Meanwhile, in Iraq the slaughter goes on

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The Independent Online

Many had hoped the capture of Saddam Hussein would put an end to the insurgency that has been carrying out deadly attacks against US troops and Iraqi targets. But any such wishfulness was swiftly crushed when suicide bombers killed eight Iraqi policemen and injured at least 30 civilians in two suicide bomb attacks in Baghdad.

In what may well be a clear indication that the resistance to US occupation will continue despite the capture of the former Iraqi leader, two car bombs were detonated outside Iraqi police stations in different parts of the city.

US troops killed 11 attackers after coming under attack in Samarra, north of Baghdad, a military statement said, and in Saddam's home town of Tikrit, a roadside bomb injured three soldiers.

Gunmen ambushed an American patrol in Samarra, 60 miles north of Baghdad, using automatic weapons and rocket propelled grenades but caused neither casualties nor damage to the patrol which called in reinforcements, the statement said.

US forces also met civil resistance on the streets. The military announced that soldiers in Ramadi, west of Baghdad, killed three protesters and wounded two more, after up to 750 people rallied in a show of support for Saddam.

The statement said that US troops were fired upon repeatedly and that one soldier was wounded.

Pro-Saddam demonstrations have been held in several Iraqi towns, casting doubts on claims by the US-led coalition that the people of Iraq universally welcomed his arrest.

In Tikrit, 10 miles from Saddam was captured, about 700 people rallied in the town centre chanting "Saddam is in our hearts, Saddam is in our blood." US soldiers and Iraqi policemen yelled back: "Saddam is in our jail."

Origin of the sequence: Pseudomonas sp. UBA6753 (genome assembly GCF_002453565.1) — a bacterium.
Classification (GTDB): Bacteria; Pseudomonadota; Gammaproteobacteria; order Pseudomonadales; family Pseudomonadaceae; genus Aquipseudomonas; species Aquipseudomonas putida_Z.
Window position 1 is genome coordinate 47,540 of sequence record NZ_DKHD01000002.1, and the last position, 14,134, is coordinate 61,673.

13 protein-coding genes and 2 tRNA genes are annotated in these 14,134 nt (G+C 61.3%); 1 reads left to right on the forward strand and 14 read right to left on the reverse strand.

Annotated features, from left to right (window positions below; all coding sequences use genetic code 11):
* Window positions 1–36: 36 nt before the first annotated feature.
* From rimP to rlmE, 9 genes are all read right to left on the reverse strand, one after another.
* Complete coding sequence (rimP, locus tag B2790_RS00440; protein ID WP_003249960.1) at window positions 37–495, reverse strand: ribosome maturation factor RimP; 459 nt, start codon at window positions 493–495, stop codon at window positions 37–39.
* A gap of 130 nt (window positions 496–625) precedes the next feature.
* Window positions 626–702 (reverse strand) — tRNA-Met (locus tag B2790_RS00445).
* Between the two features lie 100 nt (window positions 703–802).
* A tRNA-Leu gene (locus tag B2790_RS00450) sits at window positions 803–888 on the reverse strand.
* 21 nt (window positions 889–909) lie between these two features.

On the northern outskirts of the Iraqi capital, a suicide bomber driving a four-wheel-drive taxi killed eight policemen at their station in Husainiyah, yesterday. The commanding officer, Lieutenant-Colonel Ali Amer, told reporters that 10 officers were injured. Residents said at least five civilians, including a five-year-old girl, were wounded by flying glass and debris.

"We were in a state of shock," said Salem Eid Ali, who lives across the street from the station and who was injured by flying glass, along with his wife and two children. "We were having breakfast and each of us was thrown by the power of the blast. We had to carry my family from above the back wall of the house in order to take them to hospital."

Colonel Hamad Ghazban, another Iraqi officer, said of the attackers: "These are al-Qa'ida people. Saddam does not have the power to do these kinds of things. His ability is too weak. Last night we saw him in a hole."

Just hours before, in the Ameriyah neighbourhood of the city, eight policemen were injured when a suicide bomber detonated his vehicle packed with explosives at about 8am. The attack would have been much worse had Iraqi police and US Military Police not fired at a second explosives-laden vehicle that was following the first car. That intervention prevented the second vehicle from ramming into the station, and the driver fled the scene without detonating his device. He was later captured.

Brigadier General Mark Hertling of the US Army said: "Right now, we don't know what the target was. It goes with the intelligence we had yesterday, that there would be several [car bombs]. We dodged a couple of bullets in Baghdad."

Yesterday's attacks appear to undermine the views of those who said that Saddam and his so-called "Baathist hold-outs" have been behind the wave of attacks against US targets. Even President George Bush predicted yesterday that there would be continuing violence. "The terrorists in Iraq remain dangerous. The work of our coalition remains difficult and will require further sacrifice," he said at a press conference in Washington.

Meanwhile in Baghdad police fired into the air to disperse hundreds of people chanting: "We want Saddam back."

The attacks in Husainiyah and Ameriyah follow a similar car bomb attack on Sunday in which 17 people were killed in Khalidiyah, about 60 miles west of Baghdad, just 12 hours after the former Iraqi leader was taken into US custody.